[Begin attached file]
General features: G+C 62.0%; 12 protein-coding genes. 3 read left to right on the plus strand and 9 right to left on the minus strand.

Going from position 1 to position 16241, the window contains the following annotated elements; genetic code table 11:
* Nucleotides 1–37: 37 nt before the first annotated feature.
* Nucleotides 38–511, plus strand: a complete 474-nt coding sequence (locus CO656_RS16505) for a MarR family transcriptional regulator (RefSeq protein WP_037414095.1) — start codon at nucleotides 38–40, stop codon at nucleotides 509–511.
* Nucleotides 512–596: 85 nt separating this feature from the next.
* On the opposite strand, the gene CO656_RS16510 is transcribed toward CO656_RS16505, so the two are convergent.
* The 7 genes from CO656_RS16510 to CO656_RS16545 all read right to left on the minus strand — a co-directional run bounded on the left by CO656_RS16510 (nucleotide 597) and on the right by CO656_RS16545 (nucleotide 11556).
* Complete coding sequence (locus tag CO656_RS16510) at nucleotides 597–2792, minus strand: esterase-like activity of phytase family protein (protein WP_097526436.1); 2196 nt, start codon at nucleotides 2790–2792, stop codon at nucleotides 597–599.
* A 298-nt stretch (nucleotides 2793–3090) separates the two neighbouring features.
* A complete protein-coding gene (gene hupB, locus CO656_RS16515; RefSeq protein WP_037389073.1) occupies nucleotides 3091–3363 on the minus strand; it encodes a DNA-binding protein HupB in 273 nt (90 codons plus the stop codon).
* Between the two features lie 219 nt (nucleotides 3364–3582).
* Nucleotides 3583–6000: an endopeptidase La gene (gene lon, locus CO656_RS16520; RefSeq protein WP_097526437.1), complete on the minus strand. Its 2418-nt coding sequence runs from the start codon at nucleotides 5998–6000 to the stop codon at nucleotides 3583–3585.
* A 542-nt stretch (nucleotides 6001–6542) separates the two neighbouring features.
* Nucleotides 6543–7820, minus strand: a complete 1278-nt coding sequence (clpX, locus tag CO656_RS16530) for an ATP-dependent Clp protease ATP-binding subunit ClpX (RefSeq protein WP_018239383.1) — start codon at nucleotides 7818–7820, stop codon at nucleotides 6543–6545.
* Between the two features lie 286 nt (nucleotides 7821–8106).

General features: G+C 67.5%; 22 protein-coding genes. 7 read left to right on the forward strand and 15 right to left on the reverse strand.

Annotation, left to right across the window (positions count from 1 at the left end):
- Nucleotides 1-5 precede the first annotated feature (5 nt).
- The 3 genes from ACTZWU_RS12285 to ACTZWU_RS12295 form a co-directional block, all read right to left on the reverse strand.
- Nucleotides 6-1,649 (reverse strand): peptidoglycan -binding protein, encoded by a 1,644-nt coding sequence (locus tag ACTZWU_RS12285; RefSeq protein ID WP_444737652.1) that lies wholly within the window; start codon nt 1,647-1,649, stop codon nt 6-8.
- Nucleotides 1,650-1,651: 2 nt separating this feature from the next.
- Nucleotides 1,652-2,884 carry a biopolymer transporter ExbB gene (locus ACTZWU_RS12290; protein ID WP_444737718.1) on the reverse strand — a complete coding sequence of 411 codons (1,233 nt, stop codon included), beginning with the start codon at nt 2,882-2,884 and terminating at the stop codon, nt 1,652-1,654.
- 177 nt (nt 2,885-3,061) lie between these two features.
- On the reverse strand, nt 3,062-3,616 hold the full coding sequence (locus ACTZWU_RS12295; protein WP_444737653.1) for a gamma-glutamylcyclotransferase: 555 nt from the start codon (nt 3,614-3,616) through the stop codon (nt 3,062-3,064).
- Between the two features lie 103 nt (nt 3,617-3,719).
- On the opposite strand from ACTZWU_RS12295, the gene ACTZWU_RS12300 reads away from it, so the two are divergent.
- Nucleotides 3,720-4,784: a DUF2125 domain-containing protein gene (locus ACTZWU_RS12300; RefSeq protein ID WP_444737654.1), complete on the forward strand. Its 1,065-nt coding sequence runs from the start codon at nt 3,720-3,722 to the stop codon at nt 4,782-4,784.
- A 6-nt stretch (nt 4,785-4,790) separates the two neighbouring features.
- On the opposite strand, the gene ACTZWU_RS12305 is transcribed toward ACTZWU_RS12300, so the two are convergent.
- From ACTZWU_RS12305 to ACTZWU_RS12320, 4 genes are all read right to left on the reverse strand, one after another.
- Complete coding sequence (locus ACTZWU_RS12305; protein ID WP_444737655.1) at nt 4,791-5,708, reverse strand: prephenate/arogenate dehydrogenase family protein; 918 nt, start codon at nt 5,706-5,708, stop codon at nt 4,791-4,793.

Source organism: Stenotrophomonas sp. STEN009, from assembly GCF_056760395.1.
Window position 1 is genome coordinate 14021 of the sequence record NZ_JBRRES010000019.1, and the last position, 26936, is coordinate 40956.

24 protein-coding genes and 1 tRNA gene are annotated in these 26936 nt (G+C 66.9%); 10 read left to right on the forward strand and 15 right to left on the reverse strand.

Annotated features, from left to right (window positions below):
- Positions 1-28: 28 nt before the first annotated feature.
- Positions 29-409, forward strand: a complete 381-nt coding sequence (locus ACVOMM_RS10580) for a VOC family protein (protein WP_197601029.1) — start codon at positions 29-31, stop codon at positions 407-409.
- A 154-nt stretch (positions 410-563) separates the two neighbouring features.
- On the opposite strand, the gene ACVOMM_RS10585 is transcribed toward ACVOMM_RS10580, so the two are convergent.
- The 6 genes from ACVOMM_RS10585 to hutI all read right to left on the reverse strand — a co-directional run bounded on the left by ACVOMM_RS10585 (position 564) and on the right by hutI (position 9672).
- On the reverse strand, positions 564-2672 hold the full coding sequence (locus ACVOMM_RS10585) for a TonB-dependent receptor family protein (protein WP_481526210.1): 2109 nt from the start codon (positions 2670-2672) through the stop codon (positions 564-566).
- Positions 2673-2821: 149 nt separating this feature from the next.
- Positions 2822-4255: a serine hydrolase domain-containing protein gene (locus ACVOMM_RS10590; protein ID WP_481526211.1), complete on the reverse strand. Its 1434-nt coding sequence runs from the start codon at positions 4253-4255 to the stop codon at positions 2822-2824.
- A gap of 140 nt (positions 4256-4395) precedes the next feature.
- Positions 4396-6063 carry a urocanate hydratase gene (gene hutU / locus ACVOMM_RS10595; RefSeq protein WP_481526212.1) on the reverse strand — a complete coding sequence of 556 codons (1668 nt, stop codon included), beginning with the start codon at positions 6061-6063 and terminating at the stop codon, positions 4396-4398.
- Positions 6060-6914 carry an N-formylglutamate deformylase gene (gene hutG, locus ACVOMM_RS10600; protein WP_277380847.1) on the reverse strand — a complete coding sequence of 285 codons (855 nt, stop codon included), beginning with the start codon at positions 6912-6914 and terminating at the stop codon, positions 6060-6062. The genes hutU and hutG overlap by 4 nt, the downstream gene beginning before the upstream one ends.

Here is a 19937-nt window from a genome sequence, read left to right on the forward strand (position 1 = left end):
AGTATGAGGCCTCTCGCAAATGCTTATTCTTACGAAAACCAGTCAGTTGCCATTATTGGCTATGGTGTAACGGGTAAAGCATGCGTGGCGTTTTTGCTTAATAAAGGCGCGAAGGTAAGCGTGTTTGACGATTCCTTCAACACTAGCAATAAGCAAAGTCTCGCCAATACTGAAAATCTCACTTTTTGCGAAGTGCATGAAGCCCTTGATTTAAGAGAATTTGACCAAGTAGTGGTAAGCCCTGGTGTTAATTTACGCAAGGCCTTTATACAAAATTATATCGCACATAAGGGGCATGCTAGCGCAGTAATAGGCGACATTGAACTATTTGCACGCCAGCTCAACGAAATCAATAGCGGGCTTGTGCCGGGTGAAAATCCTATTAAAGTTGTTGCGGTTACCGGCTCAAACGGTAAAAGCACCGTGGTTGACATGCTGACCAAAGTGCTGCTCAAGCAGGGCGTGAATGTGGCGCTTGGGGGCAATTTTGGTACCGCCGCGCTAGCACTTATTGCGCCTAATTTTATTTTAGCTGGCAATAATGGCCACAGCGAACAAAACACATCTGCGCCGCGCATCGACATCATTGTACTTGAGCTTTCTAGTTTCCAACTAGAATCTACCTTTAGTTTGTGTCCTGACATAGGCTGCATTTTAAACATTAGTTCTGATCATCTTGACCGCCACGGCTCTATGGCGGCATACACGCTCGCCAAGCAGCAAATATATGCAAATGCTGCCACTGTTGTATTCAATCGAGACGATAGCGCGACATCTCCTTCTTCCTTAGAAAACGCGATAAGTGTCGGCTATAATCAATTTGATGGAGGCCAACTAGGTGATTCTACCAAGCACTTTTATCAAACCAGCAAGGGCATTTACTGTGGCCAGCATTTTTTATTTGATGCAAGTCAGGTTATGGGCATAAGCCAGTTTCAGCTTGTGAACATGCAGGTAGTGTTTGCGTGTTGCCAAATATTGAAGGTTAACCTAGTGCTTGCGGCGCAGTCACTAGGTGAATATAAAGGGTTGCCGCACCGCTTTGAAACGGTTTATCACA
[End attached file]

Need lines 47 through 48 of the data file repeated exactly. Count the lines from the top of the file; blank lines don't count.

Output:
Here is a 19937-nt window from a genome sequence, read left to right on the forward strand (position 1 = left end):
AGTATGAGGCCTCTCGCAAATGCTTATTCTTACGAAAACCAGTCAGTTGCCATTATTGGCTATGGTGTAACGGGTAAAGCATGCGTGGCGTTTTTGCTTAATAAAGGCGCGAAGGTAAGCGTGTTTGACGATTCCTTCAACACTAGCAATAAGCAAAGTCTCGCCAATACTGAAAATCTCACTTTTTGCGAAGTGCATGAAGCCCTTGATTTAAGAGAATTTGACCAAGTAGTGGTAAGCCCTGGTGTTAATTTACGCAAGGCCTTTATACAAAATTATATCGCACATAAGGGGCATGCTAGCGCAGTAATAGGCGACATTGAACTATTTGCACGCCAGCTCAACGAAATCAATAGCGGGCTTGTGCCGGGTGAAAATCCTATTAAAGTTGTTGCGGTTACCGGCTCAAACGGTAAAAGCACCGTGGTTGACATGCTGACCAAAGTGCTGCTCAAGCAGGGCGTGAATGTGGCGCTTGGGGGCAATTTTGGTACCGCCGCGCTAGCACTTATTGCGCCTAATTTTATTTTAGCTGGCAATAATGGCCACAGCGAACAAAACACATCTGCGCCGCGCATCGACATCATTGTACTTGAGCTTTCTAGTTTCCAACTAGAATCTACCTTTAGTTTGTGTCCTGACATAGGCTGCATTTTAAACATTAGTTCTGATCATCTTGACCGCCACGGCTCTATGGCGGCATACACGCTCGCCAAGCAGCAAATATATGCAAATGCTGCCACTGTTGTATTCAATCGAGACGATAGCGCGACATCTCCTTCTTCCTTAGAAAACGCGATAAGTGTCGGCTATAATCAATTTGATGGAGGCCAACTAGGTGATTCTACCAAGCACTTTTATCAAACCAGCAAGGGCATTTACTGTGGCCAGCATTTTTTATTTGATGCAAGTCAGGTTATGGGCATAAGCCAGTTTCAGCTTGTGAACATGCAGGTAGTGTTTGCGTGTTGCCAAATATTGAAGGTTAACCTAGTGCTTGCGGCGCAGTCACTAGGTGAATATAAAGGGTTGCCGCACCGCTTTGAAACGGTTTATCACA